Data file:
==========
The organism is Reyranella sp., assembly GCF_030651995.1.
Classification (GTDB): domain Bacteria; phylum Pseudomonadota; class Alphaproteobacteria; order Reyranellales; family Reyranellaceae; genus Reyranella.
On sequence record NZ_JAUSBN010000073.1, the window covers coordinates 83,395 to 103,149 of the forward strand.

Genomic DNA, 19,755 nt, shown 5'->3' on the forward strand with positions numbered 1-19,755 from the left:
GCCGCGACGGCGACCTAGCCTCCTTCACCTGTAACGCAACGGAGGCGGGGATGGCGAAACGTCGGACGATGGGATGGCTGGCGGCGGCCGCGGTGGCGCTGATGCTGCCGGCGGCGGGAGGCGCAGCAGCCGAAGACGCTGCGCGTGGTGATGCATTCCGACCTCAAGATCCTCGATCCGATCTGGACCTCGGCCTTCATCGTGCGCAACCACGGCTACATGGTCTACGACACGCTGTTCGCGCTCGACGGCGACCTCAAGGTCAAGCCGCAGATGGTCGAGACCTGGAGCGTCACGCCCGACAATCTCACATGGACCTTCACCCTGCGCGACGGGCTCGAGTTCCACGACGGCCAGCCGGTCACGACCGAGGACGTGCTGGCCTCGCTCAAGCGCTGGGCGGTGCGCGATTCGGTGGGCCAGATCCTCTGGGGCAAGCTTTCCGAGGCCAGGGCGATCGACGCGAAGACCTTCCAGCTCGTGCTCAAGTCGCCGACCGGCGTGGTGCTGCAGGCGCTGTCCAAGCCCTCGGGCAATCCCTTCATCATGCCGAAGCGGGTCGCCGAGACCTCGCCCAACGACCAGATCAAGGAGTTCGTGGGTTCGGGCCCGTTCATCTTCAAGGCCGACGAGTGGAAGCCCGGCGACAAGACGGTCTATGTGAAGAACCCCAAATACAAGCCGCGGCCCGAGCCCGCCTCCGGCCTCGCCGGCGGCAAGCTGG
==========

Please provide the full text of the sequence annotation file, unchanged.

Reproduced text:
The organism is Reyranella sp., assembly GCF_030651995.1.
Classification (GTDB): domain Bacteria; phylum Pseudomonadota; class Alphaproteobacteria; order Reyranellales; family Reyranellaceae; genus Reyranella.
On sequence record NZ_JAUSBN010000073.1, the window covers coordinates 83,395 to 103,149 of the forward strand.

Genomic DNA, 19,755 nt, shown 5'->3' on the forward strand with positions numbered 1-19,755 from the left:
GCCGCGACGGCGACCTAGCCTCCTTCACCTGTAACGCAACGGAGGCGGGGATGGCGAAACGTCGGACGATGGGATGGCTGGCGGCGGCCGCGGTGGCGCTGATGCTGCCGGCGGCGGGAGGCGCAGCAGCCGAAGACGCTGCGCGTGGTGATGCATTCCGACCTCAAGATCCTCGATCCGATCTGGACCTCGGCCTTCATCGTGCGCAACCACGGCTACATGGTCTACGACACGCTGTTCGCGCTCGACGGCGACCTCAAGGTCAAGCCGCAGATGGTCGAGACCTGGAGCGTCACGCCCGACAATCTCACATGGACCTTCACCCTGCGCGACGGGCTCGAGTTCCACGACGGCCAGCCGGTCACGACCGAGGACGTGCTGGCCTCGCTCAAGCGCTGGGCGGTGCGCGATTCGGTGGGCCAGATCCTCTGGGGCAAGCTTTCCGAGGCCAGGGCGATCGACGCGAAGACCTTCCAGCTCGTGCTCAAGTCGCCGACCGGCGTGGTGCTGCAGGCGCTGTCCAAGCCCTCGGGCAATCCCTTCATCATGCCGAAGCGGGTCGCCGAGACCTCGCCCAACGACCAGATCAAGGAGTTCGTGGGTTCGGGCCCGTTCATCTTCAAGGCCGACGAGTGGAAGCCCGGCGACAAGACGGTCTATGTGAAGAACCCCAAATACAAGCCGCGGCCCGAGCCCGCCTCCGGCCTCGCCGGCGGCAAGCTGG